The IRS has issued several consumer warnings on the fraudulent use of the IRS name or logo by scammers who are attempting to gain access to your financial information in order to steal your assets — and identity. When identity theft like this takes place over the Internet, it’s called “phishing”. I’ve discussed identity theft before, but I want to take a bit of a deeper look into phishing so you can identify these scams when they hit.
Phishing is defined as an attempt to acquire sensitive information such as user names, passwords and credit cards details by masquerading as a legitimate entity and sending you an email.
These emails will drive you to a website that looks official, but in actuality is a fake. Unwitting users put in their sensitive information and that information is transmitted directly to the scammer. Once that is done, these scammers have access to your accounts.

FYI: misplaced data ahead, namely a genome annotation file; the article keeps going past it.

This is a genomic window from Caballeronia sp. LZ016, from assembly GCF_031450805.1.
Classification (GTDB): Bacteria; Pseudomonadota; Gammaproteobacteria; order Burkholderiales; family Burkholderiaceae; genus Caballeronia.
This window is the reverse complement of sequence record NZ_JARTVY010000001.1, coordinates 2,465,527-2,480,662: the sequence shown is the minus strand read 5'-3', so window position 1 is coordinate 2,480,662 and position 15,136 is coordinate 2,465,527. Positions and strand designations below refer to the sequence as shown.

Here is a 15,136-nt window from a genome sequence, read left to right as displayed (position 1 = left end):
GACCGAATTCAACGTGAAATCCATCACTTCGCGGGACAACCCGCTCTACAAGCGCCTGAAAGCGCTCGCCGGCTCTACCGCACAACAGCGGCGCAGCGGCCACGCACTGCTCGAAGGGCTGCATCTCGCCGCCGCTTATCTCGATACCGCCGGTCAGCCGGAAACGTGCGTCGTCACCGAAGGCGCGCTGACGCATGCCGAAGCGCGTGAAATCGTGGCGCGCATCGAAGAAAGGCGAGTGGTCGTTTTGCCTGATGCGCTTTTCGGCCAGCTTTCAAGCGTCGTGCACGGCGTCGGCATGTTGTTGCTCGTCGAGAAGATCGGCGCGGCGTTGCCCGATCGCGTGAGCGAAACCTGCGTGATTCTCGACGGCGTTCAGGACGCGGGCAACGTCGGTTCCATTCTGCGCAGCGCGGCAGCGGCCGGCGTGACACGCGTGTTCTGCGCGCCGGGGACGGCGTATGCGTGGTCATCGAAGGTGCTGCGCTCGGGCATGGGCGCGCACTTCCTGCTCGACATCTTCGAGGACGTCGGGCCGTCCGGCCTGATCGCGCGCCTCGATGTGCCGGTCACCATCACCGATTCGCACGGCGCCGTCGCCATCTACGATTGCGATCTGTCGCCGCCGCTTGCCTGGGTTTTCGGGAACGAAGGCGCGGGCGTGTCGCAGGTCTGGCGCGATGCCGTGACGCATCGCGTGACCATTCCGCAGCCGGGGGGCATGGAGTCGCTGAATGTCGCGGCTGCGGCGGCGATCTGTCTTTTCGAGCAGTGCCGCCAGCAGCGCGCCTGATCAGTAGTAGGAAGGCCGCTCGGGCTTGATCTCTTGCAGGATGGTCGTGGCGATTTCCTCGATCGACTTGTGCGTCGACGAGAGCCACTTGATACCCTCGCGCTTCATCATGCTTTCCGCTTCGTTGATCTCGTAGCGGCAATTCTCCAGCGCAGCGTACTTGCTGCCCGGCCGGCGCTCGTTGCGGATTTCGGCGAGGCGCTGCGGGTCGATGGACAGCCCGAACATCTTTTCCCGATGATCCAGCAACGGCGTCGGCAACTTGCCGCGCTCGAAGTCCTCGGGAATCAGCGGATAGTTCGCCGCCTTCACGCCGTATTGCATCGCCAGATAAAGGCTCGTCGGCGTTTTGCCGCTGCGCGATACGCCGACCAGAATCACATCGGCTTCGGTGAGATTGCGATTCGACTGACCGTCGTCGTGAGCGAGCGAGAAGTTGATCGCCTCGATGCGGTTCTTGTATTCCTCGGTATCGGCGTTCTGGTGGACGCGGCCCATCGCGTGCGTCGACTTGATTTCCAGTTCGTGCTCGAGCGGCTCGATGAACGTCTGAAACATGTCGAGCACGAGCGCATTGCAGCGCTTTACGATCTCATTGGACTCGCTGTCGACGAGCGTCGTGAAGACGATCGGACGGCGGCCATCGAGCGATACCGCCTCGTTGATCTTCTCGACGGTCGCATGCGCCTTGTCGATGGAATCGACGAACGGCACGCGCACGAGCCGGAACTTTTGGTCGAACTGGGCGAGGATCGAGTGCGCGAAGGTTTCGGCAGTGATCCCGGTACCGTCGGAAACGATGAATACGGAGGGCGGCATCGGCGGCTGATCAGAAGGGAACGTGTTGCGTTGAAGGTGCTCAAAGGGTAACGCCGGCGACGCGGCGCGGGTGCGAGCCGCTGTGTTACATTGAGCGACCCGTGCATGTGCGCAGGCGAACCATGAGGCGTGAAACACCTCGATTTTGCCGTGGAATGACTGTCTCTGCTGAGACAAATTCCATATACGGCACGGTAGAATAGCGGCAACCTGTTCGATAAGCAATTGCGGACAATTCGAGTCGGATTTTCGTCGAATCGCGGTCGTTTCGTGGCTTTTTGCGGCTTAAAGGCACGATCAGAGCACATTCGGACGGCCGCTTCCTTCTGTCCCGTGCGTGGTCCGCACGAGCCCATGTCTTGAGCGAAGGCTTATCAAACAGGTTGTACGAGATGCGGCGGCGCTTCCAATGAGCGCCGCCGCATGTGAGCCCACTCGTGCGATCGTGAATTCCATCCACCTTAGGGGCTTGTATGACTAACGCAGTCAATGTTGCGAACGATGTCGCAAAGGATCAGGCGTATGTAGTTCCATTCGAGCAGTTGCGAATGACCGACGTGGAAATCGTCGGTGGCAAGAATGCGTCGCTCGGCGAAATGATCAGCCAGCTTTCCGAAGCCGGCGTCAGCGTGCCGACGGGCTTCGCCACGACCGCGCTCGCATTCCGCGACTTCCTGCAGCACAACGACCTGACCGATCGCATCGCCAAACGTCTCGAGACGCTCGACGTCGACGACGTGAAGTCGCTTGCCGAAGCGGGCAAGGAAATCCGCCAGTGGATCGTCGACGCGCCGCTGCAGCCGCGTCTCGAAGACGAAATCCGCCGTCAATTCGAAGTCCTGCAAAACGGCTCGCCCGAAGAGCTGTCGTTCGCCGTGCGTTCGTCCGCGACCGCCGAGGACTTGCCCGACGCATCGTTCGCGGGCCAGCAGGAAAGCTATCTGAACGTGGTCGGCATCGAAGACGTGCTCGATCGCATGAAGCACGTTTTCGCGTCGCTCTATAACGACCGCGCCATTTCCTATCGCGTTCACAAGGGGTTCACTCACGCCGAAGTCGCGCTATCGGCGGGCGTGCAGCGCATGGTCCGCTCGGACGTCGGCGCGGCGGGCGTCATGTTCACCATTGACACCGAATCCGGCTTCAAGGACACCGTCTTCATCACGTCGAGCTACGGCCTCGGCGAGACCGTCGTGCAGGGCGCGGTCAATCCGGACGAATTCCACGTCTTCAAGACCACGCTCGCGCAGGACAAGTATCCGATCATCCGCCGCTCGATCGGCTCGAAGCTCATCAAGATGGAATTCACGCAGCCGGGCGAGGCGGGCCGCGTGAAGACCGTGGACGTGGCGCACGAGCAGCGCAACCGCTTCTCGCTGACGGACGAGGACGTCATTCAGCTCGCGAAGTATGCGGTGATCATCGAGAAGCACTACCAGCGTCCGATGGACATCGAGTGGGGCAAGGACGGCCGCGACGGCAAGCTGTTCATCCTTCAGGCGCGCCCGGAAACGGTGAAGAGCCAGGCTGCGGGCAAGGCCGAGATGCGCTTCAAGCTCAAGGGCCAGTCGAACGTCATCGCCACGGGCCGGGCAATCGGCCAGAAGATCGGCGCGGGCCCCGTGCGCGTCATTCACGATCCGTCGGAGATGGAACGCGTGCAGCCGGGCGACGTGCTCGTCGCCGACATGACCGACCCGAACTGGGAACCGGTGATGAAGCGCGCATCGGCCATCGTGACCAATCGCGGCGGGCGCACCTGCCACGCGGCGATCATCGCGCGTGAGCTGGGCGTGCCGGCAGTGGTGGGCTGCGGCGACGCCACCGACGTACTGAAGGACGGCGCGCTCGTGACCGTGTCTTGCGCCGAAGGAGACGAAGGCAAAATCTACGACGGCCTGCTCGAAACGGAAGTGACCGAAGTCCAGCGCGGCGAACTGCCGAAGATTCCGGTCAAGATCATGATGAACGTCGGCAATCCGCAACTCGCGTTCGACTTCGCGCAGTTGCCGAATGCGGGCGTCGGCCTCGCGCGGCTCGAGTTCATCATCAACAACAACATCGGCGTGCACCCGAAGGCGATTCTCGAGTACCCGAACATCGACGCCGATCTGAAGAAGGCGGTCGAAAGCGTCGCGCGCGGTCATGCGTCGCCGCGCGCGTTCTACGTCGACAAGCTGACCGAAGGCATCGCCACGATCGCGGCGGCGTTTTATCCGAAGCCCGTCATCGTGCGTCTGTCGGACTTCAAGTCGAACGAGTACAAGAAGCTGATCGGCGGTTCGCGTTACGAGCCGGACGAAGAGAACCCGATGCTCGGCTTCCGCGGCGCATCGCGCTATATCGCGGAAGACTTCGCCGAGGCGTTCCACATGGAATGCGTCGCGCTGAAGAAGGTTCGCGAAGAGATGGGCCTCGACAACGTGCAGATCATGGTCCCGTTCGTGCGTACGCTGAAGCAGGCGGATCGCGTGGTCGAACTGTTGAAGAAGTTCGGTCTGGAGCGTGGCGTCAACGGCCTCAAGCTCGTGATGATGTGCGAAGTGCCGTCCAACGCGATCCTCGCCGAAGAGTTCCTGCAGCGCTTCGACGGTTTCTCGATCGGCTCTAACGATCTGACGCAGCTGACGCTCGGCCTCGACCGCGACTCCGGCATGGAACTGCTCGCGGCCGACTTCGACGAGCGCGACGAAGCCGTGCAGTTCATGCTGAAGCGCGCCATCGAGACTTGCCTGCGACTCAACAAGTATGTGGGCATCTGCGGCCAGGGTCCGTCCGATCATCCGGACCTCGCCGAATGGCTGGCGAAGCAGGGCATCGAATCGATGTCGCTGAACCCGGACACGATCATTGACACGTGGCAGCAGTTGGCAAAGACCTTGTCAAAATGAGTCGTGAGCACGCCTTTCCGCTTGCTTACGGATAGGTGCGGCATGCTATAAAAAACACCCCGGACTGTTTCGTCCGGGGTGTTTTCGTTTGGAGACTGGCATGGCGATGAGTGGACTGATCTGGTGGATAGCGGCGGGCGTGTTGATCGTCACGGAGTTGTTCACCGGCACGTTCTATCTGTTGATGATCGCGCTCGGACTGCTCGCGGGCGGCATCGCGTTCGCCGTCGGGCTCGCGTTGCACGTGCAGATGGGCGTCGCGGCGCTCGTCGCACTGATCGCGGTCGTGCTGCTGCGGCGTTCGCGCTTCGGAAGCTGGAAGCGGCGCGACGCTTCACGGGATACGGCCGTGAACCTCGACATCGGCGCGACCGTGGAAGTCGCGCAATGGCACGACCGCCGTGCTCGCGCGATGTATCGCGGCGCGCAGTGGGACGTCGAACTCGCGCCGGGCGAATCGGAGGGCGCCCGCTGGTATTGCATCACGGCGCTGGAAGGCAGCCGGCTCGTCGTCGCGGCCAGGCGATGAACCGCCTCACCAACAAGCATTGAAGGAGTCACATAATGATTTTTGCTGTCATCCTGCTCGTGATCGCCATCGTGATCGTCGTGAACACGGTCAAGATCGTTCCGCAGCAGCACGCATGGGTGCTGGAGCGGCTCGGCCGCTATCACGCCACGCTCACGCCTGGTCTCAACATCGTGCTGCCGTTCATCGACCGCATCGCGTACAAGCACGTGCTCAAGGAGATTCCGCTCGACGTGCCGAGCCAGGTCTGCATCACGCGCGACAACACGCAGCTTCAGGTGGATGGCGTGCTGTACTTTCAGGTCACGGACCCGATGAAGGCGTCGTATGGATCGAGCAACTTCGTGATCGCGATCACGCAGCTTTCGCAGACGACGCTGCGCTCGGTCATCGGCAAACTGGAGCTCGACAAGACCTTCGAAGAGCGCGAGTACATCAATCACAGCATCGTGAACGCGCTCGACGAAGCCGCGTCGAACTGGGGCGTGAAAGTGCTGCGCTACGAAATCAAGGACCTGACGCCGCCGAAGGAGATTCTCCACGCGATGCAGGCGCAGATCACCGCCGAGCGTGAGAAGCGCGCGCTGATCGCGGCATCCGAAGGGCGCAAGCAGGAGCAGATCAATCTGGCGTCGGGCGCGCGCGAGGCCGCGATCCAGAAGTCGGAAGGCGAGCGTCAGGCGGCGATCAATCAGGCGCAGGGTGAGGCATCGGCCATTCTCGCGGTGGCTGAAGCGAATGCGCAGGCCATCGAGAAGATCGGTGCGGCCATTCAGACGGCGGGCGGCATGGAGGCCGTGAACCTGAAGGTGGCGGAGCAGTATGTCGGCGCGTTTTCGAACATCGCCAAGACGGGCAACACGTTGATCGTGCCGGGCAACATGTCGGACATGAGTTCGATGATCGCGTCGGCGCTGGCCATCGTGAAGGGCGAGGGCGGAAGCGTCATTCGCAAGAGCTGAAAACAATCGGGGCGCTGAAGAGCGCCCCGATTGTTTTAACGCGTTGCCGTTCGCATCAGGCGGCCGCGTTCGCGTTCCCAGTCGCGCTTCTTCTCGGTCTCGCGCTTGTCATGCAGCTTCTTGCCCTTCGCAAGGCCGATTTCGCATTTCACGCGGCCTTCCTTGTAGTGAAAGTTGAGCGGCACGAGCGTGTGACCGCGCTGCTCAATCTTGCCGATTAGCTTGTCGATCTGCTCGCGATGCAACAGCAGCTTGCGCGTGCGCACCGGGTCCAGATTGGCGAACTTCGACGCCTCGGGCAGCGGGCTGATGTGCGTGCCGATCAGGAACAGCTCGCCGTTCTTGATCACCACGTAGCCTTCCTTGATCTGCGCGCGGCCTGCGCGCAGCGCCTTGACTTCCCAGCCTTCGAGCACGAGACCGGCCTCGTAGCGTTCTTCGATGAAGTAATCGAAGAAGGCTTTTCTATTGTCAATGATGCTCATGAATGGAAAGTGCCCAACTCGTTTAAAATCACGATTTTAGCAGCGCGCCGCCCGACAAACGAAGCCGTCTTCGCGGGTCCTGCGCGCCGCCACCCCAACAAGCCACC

The key to preventing this from happening is to be aware of a few things:
- Check the email origination: Make sure the email is sent from a legitimate company. For example, if you have a bank account with CHASE, make sure any communications that you receive from the bank originate from CHASE. Many times the phishing emails you receive will originate from a strange address and not from your bank.
- Check the website: If you’ve clicked on an email link and are directed to a website, make sure that website is legitimate by double-checking the address. Again, using CHASE as an example, the web address should start with “chase.com” followed by a forward slash. For example: chase.com/user alert. Many times phising websites will have fraudulent addresses that are close to the legitimate one. For example, it may read chasse.com/user alert. Notice the difference? There is an extra “e” in the address.